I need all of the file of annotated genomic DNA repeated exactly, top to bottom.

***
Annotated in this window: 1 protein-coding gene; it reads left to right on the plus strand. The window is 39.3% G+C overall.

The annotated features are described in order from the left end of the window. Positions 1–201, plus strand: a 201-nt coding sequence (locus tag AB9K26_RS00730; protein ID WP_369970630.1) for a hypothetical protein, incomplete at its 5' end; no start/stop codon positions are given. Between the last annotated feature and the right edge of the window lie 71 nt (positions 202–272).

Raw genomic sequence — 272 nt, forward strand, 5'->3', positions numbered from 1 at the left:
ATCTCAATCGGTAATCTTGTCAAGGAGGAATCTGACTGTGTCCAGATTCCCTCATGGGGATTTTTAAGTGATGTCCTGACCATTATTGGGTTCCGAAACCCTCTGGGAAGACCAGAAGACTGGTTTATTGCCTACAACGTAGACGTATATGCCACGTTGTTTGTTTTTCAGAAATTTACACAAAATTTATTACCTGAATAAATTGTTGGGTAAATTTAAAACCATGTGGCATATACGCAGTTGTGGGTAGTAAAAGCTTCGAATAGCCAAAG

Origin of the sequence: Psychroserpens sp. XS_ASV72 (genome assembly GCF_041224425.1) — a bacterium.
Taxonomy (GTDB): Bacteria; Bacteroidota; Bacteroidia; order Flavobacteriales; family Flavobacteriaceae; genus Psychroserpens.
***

Annotated in this window: 1 protein-coding gene; it reads left to right on the plus strand. The window is 39.3% G+C overall.

The annotated features are described in order from the left end of the window. Positions 1–201, plus strand: a 201-nt coding sequence (locus tag AB9K26_RS00730; protein ID WP_369970630.1) for a hypothetical protein, incomplete at its 5' end; no start/stop codon positions are given. Between the last annotated feature and the right edge of the window lie 71 nt (positions 202–272).

Raw genomic sequence — 272 nt, forward strand, 5'->3', positions numbered from 1 at the left:
ATCTCAATCGGTAATCTTGTCAAGGAGGAATCTGACTGTGTCCAGATTCCCTCATGGGGATTTTTAAGTGATGTCCTGACCATTATTGGGTTCCGAAACCCTCTGGGAAGACCAGAAGACTGGTTTATTGCCTACAACGTAGACGTATATGCCACGTTGTTTGTTTTTCAGAAATTTACACAAAATTTATTACCTGAATAAATTGTTGGGTAAATTTAAAACCATGTGGCATATACGCAGTTGTGGGTAGTAAAAGCTTCGAATAGCCAAAG

Origin of the sequence: Psychroserpens sp. XS_ASV72 (genome assembly GCF_041224425.1) — a bacterium.
Taxonomy (GTDB): Bacteria; Bacteroidota; Bacteroidia; order Flavobacteriales; family Flavobacteriaceae; genus Psychroserpens.